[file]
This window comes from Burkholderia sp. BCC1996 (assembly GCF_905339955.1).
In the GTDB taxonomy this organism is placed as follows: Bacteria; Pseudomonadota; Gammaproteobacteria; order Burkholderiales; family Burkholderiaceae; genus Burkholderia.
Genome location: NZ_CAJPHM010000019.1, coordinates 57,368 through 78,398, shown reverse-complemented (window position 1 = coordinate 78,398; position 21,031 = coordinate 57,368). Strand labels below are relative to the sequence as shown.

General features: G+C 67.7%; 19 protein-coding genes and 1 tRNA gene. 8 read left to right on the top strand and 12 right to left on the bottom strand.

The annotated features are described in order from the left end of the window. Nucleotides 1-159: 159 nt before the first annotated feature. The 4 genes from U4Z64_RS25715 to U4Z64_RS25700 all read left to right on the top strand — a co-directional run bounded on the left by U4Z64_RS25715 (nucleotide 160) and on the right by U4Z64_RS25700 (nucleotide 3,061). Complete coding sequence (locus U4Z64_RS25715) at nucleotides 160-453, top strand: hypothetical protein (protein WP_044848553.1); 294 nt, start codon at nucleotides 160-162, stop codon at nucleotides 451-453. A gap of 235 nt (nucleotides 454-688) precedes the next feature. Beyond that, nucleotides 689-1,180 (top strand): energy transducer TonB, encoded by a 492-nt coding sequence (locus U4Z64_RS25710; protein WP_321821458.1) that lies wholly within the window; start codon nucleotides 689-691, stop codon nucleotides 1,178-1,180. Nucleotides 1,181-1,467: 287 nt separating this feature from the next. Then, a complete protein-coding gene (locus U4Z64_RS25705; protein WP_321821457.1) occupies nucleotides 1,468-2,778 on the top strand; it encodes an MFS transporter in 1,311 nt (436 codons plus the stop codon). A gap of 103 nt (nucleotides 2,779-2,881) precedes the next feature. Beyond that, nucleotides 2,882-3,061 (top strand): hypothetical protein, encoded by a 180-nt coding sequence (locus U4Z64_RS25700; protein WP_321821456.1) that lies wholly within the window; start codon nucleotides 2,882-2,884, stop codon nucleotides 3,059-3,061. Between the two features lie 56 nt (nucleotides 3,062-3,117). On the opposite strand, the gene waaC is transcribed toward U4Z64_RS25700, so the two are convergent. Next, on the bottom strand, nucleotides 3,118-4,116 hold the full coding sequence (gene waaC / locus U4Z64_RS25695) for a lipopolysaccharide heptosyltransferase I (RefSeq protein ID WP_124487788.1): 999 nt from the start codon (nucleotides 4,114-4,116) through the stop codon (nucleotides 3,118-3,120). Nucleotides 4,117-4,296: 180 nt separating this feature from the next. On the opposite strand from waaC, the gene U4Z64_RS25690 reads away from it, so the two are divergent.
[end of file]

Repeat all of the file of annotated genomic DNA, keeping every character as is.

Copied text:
This window comes from Burkholderia sp. BCC1996 (assembly GCF_905339955.1).
In the GTDB taxonomy this organism is placed as follows: Bacteria; Pseudomonadota; Gammaproteobacteria; order Burkholderiales; family Burkholderiaceae; genus Burkholderia.
Genome location: NZ_CAJPHM010000019.1, coordinates 57,368 through 78,398, shown reverse-complemented (window position 1 = coordinate 78,398; position 21,031 = coordinate 57,368). Strand labels below are relative to the sequence as shown.

General features: G+C 67.7%; 19 protein-coding genes and 1 tRNA gene. 8 read left to right on the top strand and 12 right to left on the bottom strand.

The annotated features are described in order from the left end of the window. Nucleotides 1-159: 159 nt before the first annotated feature. The 4 genes from U4Z64_RS25715 to U4Z64_RS25700 all read left to right on the top strand — a co-directional run bounded on the left by U4Z64_RS25715 (nucleotide 160) and on the right by U4Z64_RS25700 (nucleotide 3,061). Complete coding sequence (locus U4Z64_RS25715) at nucleotides 160-453, top strand: hypothetical protein (protein WP_044848553.1); 294 nt, start codon at nucleotides 160-162, stop codon at nucleotides 451-453. A gap of 235 nt (nucleotides 454-688) precedes the next feature. Beyond that, nucleotides 689-1,180 (top strand): energy transducer TonB, encoded by a 492-nt coding sequence (locus U4Z64_RS25710; protein WP_321821458.1) that lies wholly within the window; start codon nucleotides 689-691, stop codon nucleotides 1,178-1,180. Nucleotides 1,181-1,467: 287 nt separating this feature from the next. Then, a complete protein-coding gene (locus U4Z64_RS25705; protein WP_321821457.1) occupies nucleotides 1,468-2,778 on the top strand; it encodes an MFS transporter in 1,311 nt (436 codons plus the stop codon). A gap of 103 nt (nucleotides 2,779-2,881) precedes the next feature. Beyond that, nucleotides 2,882-3,061 (top strand): hypothetical protein, encoded by a 180-nt coding sequence (locus U4Z64_RS25700; protein WP_321821456.1) that lies wholly within the window; start codon nucleotides 2,882-2,884, stop codon nucleotides 3,059-3,061. Between the two features lie 56 nt (nucleotides 3,062-3,117). On the opposite strand, the gene waaC is transcribed toward U4Z64_RS25700, so the two are convergent. Next, on the bottom strand, nucleotides 3,118-4,116 hold the full coding sequence (gene waaC / locus U4Z64_RS25695) for a lipopolysaccharide heptosyltransferase I (RefSeq protein ID WP_124487788.1): 999 nt from the start codon (nucleotides 4,114-4,116) through the stop codon (nucleotides 3,118-3,120). Nucleotides 4,117-4,296: 180 nt separating this feature from the next. On the opposite strand from waaC, the gene U4Z64_RS25690 reads away from it, so the two are divergent.